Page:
|Publication number||US6133810 A|
|Application number||US 09/007,827|
|Publication date||Oct 17, 2000|
|Filing date||Jan 15, 1998|
|Priority date||Jan 15, 1998|
|Also published as||WO1999036983A1|
|Publication number||007827, 09007827, US 6133810 A, US 6133810A, US-A-6133810, US6133810 A, US6133810A|
|Inventors||Paul R. Shockley|
|Original Assignee||K & L Microwave, Inc.|
|Export Citation||BiBTeX, EndNote, RefMan|
|Patent Citations (9), Referenced by (4), Classifications (9), Legal Events (6)|
|External Links: USPTO, USPTO Assignment, Espacenet|
This invention relates to filters and, in particular, to systems and methods for use in implementing an improved multi-coupler in wireless communication systems and, in particular, improvements in capacitive air gap cavity filters utilized to implement a multicoupler.
Referring to FIG. 1, conventional systems include an air variable capacitor filter 100 which includes an LC inductively coupled circuit 101 for each of the air variable capacitor gap cavities. In a typical arrangement there may be any number of air variable capacitor cavities capacitively (not shown) and/or inductively 102 coupled together in series and/or in parallel arrangement. In one conventional multicoupler 103, there may be as many as four air gap filter units 100A, 100B, 100C, 100D coupled together in a rack mount unit 110. The multicoupler 103 couples each of the air gap filter units to provide filter characteristics having bandpass filters at spaced frequencies. For example, where four air variable capacitor cavities are utilized, the multicoupler 103 may couple four air variable capacitor cavities to form four spaced bandpass regions. As shown in FIG. 3, the regions may be between 225 megahertz and 400 megahertz such as, for example, at 232, 250, 275, and 300 megahertz center frequencies.
A conventional multicoupler may include a mechanical connection at the antenna input port to short the antenna input when a capacitive air gap cavity filter is unplugged from the multicoupler to allow other capacitive air gap cavity filters to continue to operate.
FIG. 3 shows the four air gap capacitive filters having a bandpass B1, B2, B3 and B4. With an air variable capacitor filter, each filter may be tuned to a different center frequency by adjusting, for example, the capacitance. The dotted line in FIG. 3 shows the filter B1 being tuned through the center frequency range of the B2 filter. However, a problem will occur where the B1 filter passes through the B2 filter resulting in an impedance mismatch. In the event of an impedance mismatch, when the B1 filter is tuned through the center frequency range of the B2 filter, a high insertion loss and a high reflection occurs. This results in a loss of the signal for an instant in time until the B1 filter is tuned beyond the B2 filter. Accordingly, a problem exists with the prior art which has not been heretofore solved by using conventional tuning techniques.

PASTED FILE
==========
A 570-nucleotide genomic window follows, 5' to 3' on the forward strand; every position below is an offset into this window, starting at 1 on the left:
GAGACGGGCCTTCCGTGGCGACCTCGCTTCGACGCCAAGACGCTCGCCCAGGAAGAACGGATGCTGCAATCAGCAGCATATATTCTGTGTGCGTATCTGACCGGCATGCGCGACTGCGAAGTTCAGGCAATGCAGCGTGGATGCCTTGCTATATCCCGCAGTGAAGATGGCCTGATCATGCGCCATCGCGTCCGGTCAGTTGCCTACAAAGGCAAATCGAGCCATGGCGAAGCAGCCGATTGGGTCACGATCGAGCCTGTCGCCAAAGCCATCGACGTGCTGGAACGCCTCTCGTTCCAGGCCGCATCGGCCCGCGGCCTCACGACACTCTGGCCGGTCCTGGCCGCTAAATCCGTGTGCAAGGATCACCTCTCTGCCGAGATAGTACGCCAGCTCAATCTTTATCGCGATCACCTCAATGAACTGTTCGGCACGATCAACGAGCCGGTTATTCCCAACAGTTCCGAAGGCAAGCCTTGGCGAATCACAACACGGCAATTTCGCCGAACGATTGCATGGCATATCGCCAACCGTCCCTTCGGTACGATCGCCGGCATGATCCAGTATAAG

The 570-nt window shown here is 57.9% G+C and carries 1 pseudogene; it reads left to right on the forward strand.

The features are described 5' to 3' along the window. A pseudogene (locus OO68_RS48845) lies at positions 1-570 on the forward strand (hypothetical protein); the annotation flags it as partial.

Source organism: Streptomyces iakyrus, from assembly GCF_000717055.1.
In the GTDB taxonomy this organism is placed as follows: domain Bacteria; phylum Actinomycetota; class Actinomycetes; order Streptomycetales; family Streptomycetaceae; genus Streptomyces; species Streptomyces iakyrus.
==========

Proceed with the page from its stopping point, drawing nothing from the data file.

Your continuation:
Where a plurality of filters are coupled to a single antenna with a single signal splitter in the rack mount which splits the antenna signal into four separate bandpass filters with separate outputs and a single input from the antenna, the high reflective and/or high insertion loss as the two filters are tuned past each other may cause the user application software to totally shut down as a result of the error condition by having a signal going into the filter and no signal coming out of the filter. This may cause severe problems in some systems including loss of data and/or loss of operational capability for the system.
Accordingly, a solution is required to overcome the above mentioned problems.
Aspects of the present invention include achieving a multicoupler design which overcomes the above mentioned problems to create an improved multicoupler.
In one aspect of the present invention, a switch is included which may be selectively controlled to be actuated as one bandpass filter is tuned through another bandpass filter in a tunable coaxial cavity filter. The switch may be operative to short-out the one or more coaxial cavities forming the multicoupler and thus avoid the above mentioned problems. The switch may be optionally included as a solenoid actuated switch disposed in the resonator of an air variable capacitor filter. The use of the solenoid actuated switch is desirable since it may operate very quickly without the need to turn a tuning arm of the filter to a predetermined position. Thus, the solenoid actuated switch allows the tuning arm to be repositioned while the switch is activated. Further, the switch is very reliable and relatively inexpensive to manufacture.
In further embodiments of the invention, a fail-safe mechanism may cause the filter to short out in the event of a power failure. This may be done through the use of a biased switch which is held in the non-engaged position by the application of power and which activates in the event that power fails or is removed.
Alternate aspects of the invention include one or more of the devices, elements, and/or steps described herein in any combination or subcombination. It should be clear that the claims may recite or be amended to recite any of these combinations or subcombinations as an invention without limitation to the examples in the specification.
FIG. 1 is a circuit diagram of one section of a conventional air variable capacitor filter.
FIG. 2 shows four air variable capacitor filters disposed in a rack mount unit.
FIG. 3 shows the tuning of one of the air variable capacitor filters in a multicoupler through a tuning range.
FIG. 4 shows a circuit diagram of one section of an air variable capacitor filter in accordance with the present invention.
FIG. 5 shows a top view of one embodiment of the air variable capacitor filter shown in the circuit diagram of FIG. 4.
FIG. 6 shows a cross sectional side view of the air variable capacitor filter shown in FIG. 5.
FIG. 7 shows one example of a solenoid based switch disposed inside a resonator of an air variable capacitor filter.